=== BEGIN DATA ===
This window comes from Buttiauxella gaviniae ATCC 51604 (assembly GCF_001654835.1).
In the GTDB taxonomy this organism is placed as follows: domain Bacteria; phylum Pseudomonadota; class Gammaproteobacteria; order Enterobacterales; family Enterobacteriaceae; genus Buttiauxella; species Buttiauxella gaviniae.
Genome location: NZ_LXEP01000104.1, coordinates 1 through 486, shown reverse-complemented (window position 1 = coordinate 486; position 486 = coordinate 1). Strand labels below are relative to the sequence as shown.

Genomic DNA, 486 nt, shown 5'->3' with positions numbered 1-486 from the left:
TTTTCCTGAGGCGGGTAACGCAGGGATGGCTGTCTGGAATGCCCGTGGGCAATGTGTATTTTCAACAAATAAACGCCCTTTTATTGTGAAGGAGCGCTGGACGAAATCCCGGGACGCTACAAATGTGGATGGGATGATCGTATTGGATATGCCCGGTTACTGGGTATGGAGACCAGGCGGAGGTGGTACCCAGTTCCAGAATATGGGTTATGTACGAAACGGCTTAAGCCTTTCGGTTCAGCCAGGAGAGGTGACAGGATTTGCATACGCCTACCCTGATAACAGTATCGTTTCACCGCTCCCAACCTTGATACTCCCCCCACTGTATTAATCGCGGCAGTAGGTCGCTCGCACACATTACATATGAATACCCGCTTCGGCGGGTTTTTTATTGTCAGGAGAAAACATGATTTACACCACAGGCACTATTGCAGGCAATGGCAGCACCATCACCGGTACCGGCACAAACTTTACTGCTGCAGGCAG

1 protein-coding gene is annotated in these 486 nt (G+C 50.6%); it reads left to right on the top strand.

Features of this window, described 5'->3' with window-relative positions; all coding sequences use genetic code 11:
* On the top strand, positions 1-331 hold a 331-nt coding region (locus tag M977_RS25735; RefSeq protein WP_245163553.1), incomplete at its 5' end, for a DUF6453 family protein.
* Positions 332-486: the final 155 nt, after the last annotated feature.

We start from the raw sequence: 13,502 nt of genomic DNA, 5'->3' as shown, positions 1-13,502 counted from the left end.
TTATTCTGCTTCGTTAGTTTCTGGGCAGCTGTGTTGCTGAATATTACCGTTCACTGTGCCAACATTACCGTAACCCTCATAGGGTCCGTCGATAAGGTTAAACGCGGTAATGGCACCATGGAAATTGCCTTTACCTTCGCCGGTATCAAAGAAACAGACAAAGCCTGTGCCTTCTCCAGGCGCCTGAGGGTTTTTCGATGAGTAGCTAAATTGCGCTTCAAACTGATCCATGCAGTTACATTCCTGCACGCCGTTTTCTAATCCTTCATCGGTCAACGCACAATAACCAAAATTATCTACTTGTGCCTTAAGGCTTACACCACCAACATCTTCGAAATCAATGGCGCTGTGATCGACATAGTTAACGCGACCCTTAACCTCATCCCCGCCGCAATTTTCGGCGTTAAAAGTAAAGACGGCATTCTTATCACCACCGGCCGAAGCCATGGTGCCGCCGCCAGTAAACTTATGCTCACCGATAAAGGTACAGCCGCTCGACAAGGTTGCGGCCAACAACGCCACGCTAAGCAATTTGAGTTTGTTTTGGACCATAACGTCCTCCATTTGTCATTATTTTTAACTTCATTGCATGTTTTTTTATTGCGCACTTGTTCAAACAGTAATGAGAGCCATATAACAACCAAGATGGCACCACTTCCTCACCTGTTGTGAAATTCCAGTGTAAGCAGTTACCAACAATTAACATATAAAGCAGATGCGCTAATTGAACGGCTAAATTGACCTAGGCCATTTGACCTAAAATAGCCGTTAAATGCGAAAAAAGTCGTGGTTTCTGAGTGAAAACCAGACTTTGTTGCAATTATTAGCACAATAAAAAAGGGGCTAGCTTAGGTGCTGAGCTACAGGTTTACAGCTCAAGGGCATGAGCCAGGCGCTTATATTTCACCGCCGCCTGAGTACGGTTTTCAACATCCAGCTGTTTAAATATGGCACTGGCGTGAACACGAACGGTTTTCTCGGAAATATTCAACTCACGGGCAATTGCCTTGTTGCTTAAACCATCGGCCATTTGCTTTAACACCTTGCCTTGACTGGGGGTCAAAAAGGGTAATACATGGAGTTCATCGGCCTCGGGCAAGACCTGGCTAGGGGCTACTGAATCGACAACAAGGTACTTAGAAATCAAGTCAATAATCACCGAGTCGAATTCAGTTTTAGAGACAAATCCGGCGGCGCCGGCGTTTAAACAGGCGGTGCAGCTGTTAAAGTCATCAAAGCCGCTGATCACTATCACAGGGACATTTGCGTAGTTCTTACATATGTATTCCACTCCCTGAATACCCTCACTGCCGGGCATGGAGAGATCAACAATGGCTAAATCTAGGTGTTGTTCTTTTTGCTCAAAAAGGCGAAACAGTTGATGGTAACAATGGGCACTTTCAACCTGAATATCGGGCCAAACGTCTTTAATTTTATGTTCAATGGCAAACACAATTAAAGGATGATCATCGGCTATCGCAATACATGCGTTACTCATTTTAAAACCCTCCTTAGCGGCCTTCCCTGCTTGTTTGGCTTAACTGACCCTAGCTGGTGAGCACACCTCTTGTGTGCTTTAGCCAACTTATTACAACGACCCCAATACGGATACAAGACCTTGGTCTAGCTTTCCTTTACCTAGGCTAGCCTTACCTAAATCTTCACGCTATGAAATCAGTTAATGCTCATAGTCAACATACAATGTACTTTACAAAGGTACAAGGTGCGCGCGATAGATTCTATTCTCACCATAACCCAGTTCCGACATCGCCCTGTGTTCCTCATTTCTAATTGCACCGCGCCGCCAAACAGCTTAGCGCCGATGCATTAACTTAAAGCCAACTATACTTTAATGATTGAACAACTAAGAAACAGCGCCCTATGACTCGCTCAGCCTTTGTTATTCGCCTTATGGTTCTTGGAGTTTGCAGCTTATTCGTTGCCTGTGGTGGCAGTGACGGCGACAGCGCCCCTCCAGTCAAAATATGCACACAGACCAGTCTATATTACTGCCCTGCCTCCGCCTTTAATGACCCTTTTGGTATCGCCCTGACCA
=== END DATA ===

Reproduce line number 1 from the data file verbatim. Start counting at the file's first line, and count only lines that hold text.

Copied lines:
This window comes from Buttiauxella gaviniae ATCC 51604 (assembly GCF_001654835.1).